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"The Texas Chainsaw Massacre"

Directed by Marcus Nispel.
Written by Scott Kosar.  Based on the 1974 film of the same name.
Starring Jessica Biel, Jonathan Tucker and R. Lee Ermey.
Release Year:  2003 

Review Date:  10/27/03 


Sadly, I have still not seen the original “The Texas Chainsaw Massacre” film from 1974, based on a true crime that took place in the early 70s that has still not been solved.  But, I figured I would just catch up to that classic later; in the meantime, dammit, we’ve got another chance at a great horror film!

I saw this at a packed house the day that it opened, and the combination of scares plus great crowd interaction led to me having a blast at the movies.  Five friends are heading to a Lynyrd Skynyrd concert on a hot, humid day in August when they come across a girl that is looking pretty rough and walking aimlessly down a highway.  After the friends pick her up and ask her why she’s mumbling about her dead relatives, she gets a little too friendly with a handgun and this leads the kids to meet up with one of the most whacked-out families in the history of whacked-out families.  One of these guys loves chainsaws too!

The best thing about the 2003 version of this film is the mood that is created after the kids meet up with the fucked-up family in question.  You can just feel your stomach swirling around after we meet Leatherface (ahem, the guy that loves chainsaws) and we get to see his lab and his severely twisted workbench.  It helps that this guy loves cutting people up, hanging them on metal hooks and, oh, carving faces off of dead bodies.  Eck!  But, the music plus all of those amputated limbs makes for some pretty nasty stuff later in the film, and we know we have a body count since we are informed of it in the film’s opening moments.

Jessica Biel and R. Lee Ermey (the sarge from “Full Metal Jacket”) are the only faces you will recognize here; thanks to a small budget and sparse sets, the film’s budget came in under $10 million but it doesn’t show for the most part.  The performers do a great job of working with nothing here and the kids all look appropriately scared shitless when the situation calls for it.

The film would probably not been as good had I watched it in an empty theater, but I wouldn’t know about that for sure.  As it was, girls yelled out anytime something remotely scary was about to happen; four Latinos sitting behind me were yelling out in Spanish every time a good guy was about to do something terribly stupid, which made me think that they were saying things like

“Don’t go in there, you dumb bitch!” or
“Shoot that muthafucka, man!  Shoot ‘im!!”

so all of this made for a better experience.  Taking that into consideration, plus the fact that the body count could have been higher (even IF it stretched the truth a bit), the movie is a steal for $7 and a bit of a stretch to see at night.  But, keeping with the strong showing of horror films in 2003, you can’t really go wrong with “The Texas Chainsaw Massacre.”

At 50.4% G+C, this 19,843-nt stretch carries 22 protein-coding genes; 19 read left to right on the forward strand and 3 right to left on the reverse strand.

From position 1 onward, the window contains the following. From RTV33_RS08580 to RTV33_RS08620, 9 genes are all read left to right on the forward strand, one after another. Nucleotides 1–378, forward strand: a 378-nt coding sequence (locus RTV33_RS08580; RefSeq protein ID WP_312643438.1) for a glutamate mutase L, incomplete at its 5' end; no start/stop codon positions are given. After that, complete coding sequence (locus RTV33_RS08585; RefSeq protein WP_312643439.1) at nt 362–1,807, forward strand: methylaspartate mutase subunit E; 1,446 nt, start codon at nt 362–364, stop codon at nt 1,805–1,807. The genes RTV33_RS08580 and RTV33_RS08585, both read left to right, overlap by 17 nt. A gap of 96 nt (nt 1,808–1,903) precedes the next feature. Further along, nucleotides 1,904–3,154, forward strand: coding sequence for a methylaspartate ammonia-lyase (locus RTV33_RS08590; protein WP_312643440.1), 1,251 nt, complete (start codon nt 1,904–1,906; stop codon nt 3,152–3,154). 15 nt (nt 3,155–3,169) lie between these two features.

Rating:  Matinee


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Bellview Rating System:

"Opening Weekend":  This is the highest rating a movie can receive.  Reserved for movies that exhibit the highest level of acting, plot, character development, setting...or Salma Hayek.  Not necessarily in that order. 

"$X.XX Show":  This price changes each year due to the inflation of movie prices; currently, it is the $9.50 Show.  While not technically perfect, this is a movie that will still entertain you at a very high level.  "Undercover Brother" falls into this category; it's no "Casablanca", but you'll have a great time watching.  The $9.50 Show won't win any Oscars, but you'll be quoting lines from the thing for ages (see "Office Space"). 

"Matinee":  An average movie that merits no more than a $6.50 viewing at your local theater.  Seeing it for less than $9.50 will make you feel a lot better about yourself.  A movie like "Blue Crush" fits this category; you leave the theater saying "That wasn't too, did you see that Lakers game last night?" 

"Rental":  This rating indicates a movie that you see in the previews and say to your friend, "I'll be sure to miss that one."  Mostly forgettable, you couldn't lose too much by going to Hollywood Video and paying $3 to watch it with your sig other, but you would only do that if the video store was out of copies of "Ronin."  If you can, see this movie for free.  This is what your TV Guide would give "one and a half stars." 

"Hard Vice":  This rating is the bottom of the barrel.  A movie that only six other human beings have witnessed, this is the worst movie I have ever seen.  A Shannon Tweed "thriller," it is so bad as to be funny during almost every one of its 84 minutes, and includes the worst ending ever put into a movie.  Marginally worse than "Cabin Boy", "The Avengers" or "Leonard, Part 6", this rating means that you should avoid this movie at all costs, or no costs, EVEN IF YOU CAN SEE IT FOR FREE!  (Warning:  strong profanity will be used in all reviews of "Hard Vice"-rated movies.)

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The "fine print":
All material by Justin Elliot Bell for SMR/Bellview/ except where noted
© 1999-2009 Justin Elliot Bell This site was last updated 01/08/09